Thursday, February 13, 2014

Glod / Piket / Tokar / Kugel - Op Der Schmelz Live [Nemu]

Roby Glod - alto and soprano saxophones
Roberta Piket - piano
Mark Tokar - double bass
Klaus Kugel - drums

Nemu Records 2013

This is an international quartet with US citizens Roby Glod on saxes and Roberta Piket on piano, Klaus Kugel on drums from Germany and Mark Tokar on bass from Ukraine (a rhythm section that appears together in other groups as well, ie Undivided or the trio with Andre' Pabarciute). 
The name of the collective means "At the Foundry" which is metaphorically quite accurate.  There are six pieces on the cd, everyone with a seed of sketched melody, to be filled and surrounded differently with each execution, not unlike working with a fused metal in a factory.

Piket's piano interlude starsts off the "Dredger of Pig Rolls", the notes become denser, the harmonic implications richer as she is joined by alto for a meandering headline and the whole band can take off (Piket will get another chance further into the piece to bite good into the melody). "Lviv" showcases Glod's soprano saxophone in a lyrical yet knotty melody, Tokar's subtle bass solo and the deep sound is another pleasure. "Budmo, Hay!" starts as a sax - drums duo, contrasts the lighness of the soprano with density of polirhythm. Soothing and lyrical "Nazar" is a charming ballad, precious and delicate in it's soft texture, woven between the gentle sax, romantic piano. The dark bass tones keep the music from becoming too sweet. "Op Der Schmelz" starts off wandering through high tones, with sharp piano chords and sax shouts being emphasized by sonoristic effects on bass and drums - bowed plates, strings plucked below the bridge, bass belly gently massaged. After a couple of minutes of sonoristic adventures. from the mist of sounds a more common elements emerge - a dynamic yet graceful soprano, a thunderous drums solo to end the piece.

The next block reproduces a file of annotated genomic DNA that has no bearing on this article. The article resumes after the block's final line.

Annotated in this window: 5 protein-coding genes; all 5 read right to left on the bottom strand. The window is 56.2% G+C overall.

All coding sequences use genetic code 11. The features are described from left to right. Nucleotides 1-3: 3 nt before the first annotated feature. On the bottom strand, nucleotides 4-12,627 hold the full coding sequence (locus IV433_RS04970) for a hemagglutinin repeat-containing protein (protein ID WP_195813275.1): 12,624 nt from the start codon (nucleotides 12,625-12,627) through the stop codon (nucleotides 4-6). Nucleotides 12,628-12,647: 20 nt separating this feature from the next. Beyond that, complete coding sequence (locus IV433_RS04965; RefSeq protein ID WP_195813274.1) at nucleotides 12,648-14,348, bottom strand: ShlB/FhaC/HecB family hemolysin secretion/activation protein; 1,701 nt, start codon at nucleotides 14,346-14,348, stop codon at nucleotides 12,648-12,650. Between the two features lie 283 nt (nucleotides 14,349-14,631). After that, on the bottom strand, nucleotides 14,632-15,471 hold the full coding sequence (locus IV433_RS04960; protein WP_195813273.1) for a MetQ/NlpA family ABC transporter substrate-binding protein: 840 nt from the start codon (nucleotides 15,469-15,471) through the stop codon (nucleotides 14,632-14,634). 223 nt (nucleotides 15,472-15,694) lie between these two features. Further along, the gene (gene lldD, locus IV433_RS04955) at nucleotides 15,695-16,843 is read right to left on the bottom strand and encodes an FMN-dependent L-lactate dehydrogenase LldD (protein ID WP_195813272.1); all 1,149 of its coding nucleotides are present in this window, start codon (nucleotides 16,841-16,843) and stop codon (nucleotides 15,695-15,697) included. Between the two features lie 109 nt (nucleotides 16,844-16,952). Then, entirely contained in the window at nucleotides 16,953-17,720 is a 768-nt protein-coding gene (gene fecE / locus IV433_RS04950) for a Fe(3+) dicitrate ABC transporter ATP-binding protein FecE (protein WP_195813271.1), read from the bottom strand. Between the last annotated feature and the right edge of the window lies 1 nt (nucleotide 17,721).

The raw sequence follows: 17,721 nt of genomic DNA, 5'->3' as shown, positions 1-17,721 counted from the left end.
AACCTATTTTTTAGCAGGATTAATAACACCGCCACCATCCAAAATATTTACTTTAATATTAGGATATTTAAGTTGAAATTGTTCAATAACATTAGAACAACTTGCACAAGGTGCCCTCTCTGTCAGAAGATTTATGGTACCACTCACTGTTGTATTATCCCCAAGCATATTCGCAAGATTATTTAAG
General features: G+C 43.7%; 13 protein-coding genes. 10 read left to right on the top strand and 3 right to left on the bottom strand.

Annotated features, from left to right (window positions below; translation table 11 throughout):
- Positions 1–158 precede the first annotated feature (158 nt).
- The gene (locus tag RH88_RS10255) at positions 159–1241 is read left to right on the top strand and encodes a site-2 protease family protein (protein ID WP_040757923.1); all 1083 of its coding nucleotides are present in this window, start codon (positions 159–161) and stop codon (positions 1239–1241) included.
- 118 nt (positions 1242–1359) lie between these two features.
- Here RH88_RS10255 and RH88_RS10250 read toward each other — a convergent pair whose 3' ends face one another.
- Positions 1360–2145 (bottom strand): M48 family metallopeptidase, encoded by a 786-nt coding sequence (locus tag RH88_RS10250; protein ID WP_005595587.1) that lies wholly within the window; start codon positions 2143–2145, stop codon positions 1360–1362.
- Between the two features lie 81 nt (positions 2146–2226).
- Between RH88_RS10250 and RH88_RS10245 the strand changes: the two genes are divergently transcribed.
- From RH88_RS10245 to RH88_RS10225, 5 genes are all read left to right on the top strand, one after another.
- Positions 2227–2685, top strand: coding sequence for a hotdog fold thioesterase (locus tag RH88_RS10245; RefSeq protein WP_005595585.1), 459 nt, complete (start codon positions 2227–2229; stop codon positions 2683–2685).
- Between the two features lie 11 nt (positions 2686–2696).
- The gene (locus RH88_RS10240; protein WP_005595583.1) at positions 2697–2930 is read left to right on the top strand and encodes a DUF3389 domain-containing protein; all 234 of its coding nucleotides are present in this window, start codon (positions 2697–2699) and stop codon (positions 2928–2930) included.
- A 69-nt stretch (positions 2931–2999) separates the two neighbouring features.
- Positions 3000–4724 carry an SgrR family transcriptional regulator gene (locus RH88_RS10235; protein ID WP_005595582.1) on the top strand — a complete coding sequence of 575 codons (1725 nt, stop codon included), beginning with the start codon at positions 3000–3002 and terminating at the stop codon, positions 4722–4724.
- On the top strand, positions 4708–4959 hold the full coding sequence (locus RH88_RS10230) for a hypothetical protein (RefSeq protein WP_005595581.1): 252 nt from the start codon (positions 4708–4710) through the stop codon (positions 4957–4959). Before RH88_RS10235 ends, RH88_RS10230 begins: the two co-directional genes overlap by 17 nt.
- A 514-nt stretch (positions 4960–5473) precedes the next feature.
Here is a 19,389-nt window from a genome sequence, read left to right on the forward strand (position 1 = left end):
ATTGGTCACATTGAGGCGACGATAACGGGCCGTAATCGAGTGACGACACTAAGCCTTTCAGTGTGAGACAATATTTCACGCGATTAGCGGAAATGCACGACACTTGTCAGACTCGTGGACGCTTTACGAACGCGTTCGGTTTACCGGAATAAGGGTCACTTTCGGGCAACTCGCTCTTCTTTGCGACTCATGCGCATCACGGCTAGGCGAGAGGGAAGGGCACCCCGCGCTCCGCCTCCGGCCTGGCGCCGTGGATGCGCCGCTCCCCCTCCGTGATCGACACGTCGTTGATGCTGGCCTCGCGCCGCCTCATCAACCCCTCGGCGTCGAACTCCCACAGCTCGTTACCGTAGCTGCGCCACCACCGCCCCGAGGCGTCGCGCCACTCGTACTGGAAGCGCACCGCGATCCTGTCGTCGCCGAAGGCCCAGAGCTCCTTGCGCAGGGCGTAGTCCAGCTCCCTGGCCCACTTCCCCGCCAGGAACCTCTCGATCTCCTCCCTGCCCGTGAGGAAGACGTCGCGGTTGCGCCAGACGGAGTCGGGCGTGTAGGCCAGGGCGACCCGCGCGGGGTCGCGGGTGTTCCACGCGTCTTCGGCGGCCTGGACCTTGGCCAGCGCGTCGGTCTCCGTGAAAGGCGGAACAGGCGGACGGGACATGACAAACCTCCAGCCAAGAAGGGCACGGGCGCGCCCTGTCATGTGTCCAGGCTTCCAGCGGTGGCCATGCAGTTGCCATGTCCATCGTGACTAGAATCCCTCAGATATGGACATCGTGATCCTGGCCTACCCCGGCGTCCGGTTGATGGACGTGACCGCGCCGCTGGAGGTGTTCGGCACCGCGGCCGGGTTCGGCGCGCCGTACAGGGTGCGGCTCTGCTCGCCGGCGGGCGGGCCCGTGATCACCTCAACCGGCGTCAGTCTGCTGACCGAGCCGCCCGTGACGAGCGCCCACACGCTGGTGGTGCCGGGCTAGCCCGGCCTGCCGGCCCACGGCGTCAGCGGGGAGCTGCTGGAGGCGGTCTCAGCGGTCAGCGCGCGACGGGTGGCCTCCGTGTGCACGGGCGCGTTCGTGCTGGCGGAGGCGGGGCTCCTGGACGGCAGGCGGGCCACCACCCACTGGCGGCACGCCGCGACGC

Although the music on the cd is improvised freely it doesn't try to escape desperately such notions like rhythm, tonality or melody. The concept is possibly best explained by Klaus Kugel in his words :"I have a lot of freedom, but I'm not playing 'free'. We're just playing". The band digs deep between in and out, free and post-bop and the music is successful in finding new constellations of the known elements. It feels coherent, thoughtful and spontaneous at the same time, in the way modern jazz should. 


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